The openly gay MP had taken Dutch politics by storm when, during his election campaign, he called for a halt to immigration and branded Islam a “backward” religion. Given the tension that had been mounting between Muslim and non-Muslim communities, Dutch citizens breathed a sigh of relief when it was revealed that Fortuyn’s killer was not a vengeful Islamic extremist but an animal rights activist who resented the politician’s support of factory farming and the fur industry.

Van Gogh, like Pim Fortuyn, was a media-savvy contrarian. He was less known for his films than for his over-the-top commentary on television talk shows and in newspaper and website editorials. A self-styled “village idiot,” he enjoyed pushing buttons and challenging political orthodoxy. His diatribes, on such subjects as the alleged exploitation of the Holocaust by Jewish celebrities and the dangerous presence of a Muslim “fifth column” in Dutch society, seemed calculated to outrage. And they did. When Theo referred to Muslims, even friends, as “goat fuckers,” he was speaking freely with the confidence of impunity that Dutch society guaranteed.

Netherlands can’t escape its history

But it was all a bit much for some Muslims; “Submission,” in particular, was the last straw for Bouyeri.

The son of Moroccan immigrants, Bouyeri was a hothead with an authority problem and a history of violence who was down on his luck and had just converted to Islam. Buruma, attending his trial and reading his journals, saw the angry young man’s peculiar politics as a distinctly Dutch phenomenon.

In his efforts to inspire other Muslims to rise up and “liberate the world from democratic slavery,” Bouyeri’s writings implied that the Knights of Islam would rise from the Netherlands because “the Dutch political system encourages its citizens (especially the allochtonen, that is, the Muslims) to take an active part in the problems of society.”

In this and other ramblings, Buruma heard “echoes of an old Dutch conceit, rooted in a zealous type of Protestantism—the idea that Holland is the world’s moral beacon. Christians used to believe this. As such, it was widely believed, until not so long ago, that the Dutch model of liberalism, multicultural tolerance, sexual permissiveness, and so forth, was like a ray of light shining brightly as an example to the rest of a world still shrouded in darkness. Bouyeri, in a very Dutch delusion of grandeur, expanded his youthful enthusiasm for neighbourhood politics to encompass the fate of mankind. His moralism, though couched in Islamist terms, was part of this tradition.”

To a certain degree, the reader can sympathize with Bouyeri’s alienation as an in-between person who felt he belonged in neither his father’s native Morocco nor the country he was born in. Holland, which had lost 100,000 of its Jews to the Holocaust, officially decried anti-Semitism in all its forms. And yet Dutch society condoned the demonization of Moroccans and Turkish minorities in the media and politics. Career opportunities were few, and all the best jobs and housing went to non-Muslims. Buruma cuts through the smugness of Dutch Enlightenment liberalism to find a society brimming with racism.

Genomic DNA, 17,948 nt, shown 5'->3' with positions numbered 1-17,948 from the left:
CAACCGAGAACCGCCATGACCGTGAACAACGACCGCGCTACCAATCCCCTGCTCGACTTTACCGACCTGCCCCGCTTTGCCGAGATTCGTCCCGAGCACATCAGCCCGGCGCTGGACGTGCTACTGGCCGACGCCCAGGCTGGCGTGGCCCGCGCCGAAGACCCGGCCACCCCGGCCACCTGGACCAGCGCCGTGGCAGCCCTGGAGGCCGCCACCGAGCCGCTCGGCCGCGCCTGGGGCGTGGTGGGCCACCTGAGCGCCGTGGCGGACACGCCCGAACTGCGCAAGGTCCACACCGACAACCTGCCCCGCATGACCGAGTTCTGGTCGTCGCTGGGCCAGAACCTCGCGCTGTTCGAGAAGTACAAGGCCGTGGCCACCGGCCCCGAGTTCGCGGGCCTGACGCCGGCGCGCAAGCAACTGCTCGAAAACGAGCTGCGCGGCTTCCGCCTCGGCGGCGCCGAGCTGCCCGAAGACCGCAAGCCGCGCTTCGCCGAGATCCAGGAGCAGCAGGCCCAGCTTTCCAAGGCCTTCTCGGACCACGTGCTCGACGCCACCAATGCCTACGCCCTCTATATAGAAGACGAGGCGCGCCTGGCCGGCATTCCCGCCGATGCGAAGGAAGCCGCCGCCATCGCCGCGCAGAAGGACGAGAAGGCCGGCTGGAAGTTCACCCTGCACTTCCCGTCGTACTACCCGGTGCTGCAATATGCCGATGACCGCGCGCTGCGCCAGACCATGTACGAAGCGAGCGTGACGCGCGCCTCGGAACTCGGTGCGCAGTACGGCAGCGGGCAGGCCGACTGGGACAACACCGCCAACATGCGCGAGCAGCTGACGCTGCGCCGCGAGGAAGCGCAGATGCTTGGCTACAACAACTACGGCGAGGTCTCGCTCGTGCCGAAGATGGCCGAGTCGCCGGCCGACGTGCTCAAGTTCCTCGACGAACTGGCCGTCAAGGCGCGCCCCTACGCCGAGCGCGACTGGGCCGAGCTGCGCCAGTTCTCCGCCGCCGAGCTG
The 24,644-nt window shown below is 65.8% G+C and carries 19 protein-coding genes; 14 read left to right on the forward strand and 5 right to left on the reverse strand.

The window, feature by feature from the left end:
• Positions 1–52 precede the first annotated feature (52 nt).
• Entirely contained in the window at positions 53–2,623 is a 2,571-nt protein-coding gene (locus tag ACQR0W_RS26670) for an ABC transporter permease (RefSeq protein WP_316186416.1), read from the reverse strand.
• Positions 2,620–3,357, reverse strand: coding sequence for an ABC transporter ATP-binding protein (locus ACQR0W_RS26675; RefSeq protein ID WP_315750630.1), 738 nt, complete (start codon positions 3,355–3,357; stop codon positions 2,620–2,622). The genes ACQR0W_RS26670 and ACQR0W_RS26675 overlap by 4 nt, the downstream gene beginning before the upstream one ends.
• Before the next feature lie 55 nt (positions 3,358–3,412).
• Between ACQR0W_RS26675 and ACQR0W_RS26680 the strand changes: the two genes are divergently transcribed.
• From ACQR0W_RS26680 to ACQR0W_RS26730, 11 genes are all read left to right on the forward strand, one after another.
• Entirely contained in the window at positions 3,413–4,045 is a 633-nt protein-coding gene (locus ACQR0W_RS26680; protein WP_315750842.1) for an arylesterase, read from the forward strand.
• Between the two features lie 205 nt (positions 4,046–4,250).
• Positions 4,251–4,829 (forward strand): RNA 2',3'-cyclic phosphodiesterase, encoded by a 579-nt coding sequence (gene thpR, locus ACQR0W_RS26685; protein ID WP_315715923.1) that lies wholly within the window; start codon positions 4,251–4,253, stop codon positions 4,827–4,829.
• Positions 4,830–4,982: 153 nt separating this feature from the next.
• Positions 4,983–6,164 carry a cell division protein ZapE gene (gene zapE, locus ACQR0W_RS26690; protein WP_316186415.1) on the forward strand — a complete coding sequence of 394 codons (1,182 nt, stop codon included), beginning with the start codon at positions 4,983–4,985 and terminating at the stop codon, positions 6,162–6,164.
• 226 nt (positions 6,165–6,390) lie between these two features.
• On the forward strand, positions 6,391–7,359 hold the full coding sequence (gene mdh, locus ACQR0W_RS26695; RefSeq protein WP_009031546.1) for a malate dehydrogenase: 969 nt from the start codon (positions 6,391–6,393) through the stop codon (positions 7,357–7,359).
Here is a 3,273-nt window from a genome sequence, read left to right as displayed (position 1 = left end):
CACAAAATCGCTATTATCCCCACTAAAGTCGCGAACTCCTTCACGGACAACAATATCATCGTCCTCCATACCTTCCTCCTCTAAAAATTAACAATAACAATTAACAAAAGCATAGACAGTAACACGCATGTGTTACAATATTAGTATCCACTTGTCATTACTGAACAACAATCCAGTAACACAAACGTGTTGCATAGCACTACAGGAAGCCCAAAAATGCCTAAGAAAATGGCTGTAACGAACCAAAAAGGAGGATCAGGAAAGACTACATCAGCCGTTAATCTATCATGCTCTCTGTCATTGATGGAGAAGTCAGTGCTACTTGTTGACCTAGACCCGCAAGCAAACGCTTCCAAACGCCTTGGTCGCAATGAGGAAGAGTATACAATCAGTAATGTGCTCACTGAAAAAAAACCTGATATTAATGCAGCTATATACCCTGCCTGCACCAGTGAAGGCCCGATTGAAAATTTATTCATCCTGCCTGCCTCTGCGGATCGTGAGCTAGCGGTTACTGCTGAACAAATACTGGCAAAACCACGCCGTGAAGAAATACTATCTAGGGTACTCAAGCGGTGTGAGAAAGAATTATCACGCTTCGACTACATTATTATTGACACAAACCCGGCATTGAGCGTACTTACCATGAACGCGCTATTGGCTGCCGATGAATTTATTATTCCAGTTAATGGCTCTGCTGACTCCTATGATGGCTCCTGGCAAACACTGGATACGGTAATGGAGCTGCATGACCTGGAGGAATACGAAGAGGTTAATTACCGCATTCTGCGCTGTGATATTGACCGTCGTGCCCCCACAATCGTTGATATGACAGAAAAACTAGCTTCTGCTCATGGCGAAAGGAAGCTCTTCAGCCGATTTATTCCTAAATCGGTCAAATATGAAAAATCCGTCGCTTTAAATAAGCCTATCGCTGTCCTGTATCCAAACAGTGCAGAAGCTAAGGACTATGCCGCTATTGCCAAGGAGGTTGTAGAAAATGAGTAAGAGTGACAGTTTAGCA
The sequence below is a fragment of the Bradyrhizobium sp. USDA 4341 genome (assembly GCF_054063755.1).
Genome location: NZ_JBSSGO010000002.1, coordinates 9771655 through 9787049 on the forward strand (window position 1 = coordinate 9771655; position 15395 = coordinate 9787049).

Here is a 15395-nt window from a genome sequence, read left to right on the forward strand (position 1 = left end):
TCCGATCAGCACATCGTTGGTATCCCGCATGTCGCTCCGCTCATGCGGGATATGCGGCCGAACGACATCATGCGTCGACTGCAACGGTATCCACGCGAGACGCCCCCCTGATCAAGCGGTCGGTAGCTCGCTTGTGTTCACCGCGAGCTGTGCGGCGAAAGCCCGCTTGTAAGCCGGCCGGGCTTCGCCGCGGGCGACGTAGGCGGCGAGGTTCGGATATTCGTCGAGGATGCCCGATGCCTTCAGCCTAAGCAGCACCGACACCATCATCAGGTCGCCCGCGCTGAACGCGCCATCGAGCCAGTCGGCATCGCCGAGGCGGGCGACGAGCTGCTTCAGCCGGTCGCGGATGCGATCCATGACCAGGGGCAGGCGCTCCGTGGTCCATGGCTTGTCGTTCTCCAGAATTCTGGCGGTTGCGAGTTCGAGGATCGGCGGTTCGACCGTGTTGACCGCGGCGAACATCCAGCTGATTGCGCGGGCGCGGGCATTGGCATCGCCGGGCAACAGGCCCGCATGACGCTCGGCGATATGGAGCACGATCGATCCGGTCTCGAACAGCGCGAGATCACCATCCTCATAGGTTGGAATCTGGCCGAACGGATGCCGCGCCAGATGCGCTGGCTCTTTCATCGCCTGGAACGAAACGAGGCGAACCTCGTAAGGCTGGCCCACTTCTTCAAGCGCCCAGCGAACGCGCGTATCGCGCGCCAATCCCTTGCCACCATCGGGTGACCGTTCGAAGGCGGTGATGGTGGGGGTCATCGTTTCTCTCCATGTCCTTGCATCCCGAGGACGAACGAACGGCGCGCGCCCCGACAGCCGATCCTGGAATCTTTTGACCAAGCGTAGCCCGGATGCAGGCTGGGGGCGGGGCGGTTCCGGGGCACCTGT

“The Enlightenment has a particular appeal to some conservatives because its values are not just universal, but more importantly, ‘ours,’ that is, European, Western values,” he notes. Such smugness is evident in the writings of Het Parool newspaper columnist Theodor Holman, a Friend of Theo who exhorts the government to “shut down those filthy mosques!” “throw those fucking fundamentalists out of the country!” and “sew the butchers up in bags and drop them into the sea!” Such unpleasant sentiments, as Buruma is loath to admit, expressed something that was becoming all too familiar in Holland: “offensiveness projected as a sign of sincerity, the venting of rage as a mark of moral honesty. Theo van Gogh himself, of course, had done much to set this tone.”

As much as he sympathizes with Hirsi Ali, who has gone into permanent hiding as her book, The Caged Virgin: An Emancipation Proclamation for Women and Islam climbs the charts, Buruma finds that her argument, and those of supporters such as Iranian immigrant Afshin Ellian, provides no solution to the impasse. “Attacking religion cannot be the answer,” he says, “for the real threat to a mixed society will come when the mainstream of non-revolutionary Muslims has lost all hope of feeling at home.”

There may in fact be no ultimate solution to the cultural divide. But Buruma points to a possible better way with Amsterdam mayor Job Cohen’s answer on the question of Muslim/non-Muslim reconciliation. Cohen, one of Time magazine’s European heroes for 2005, argues that Muslims must be integrated into Dutch society through their religion, not in isolation of it, because their faith “is just about the only anchor they have when they enter Dutch society in the 21st century.”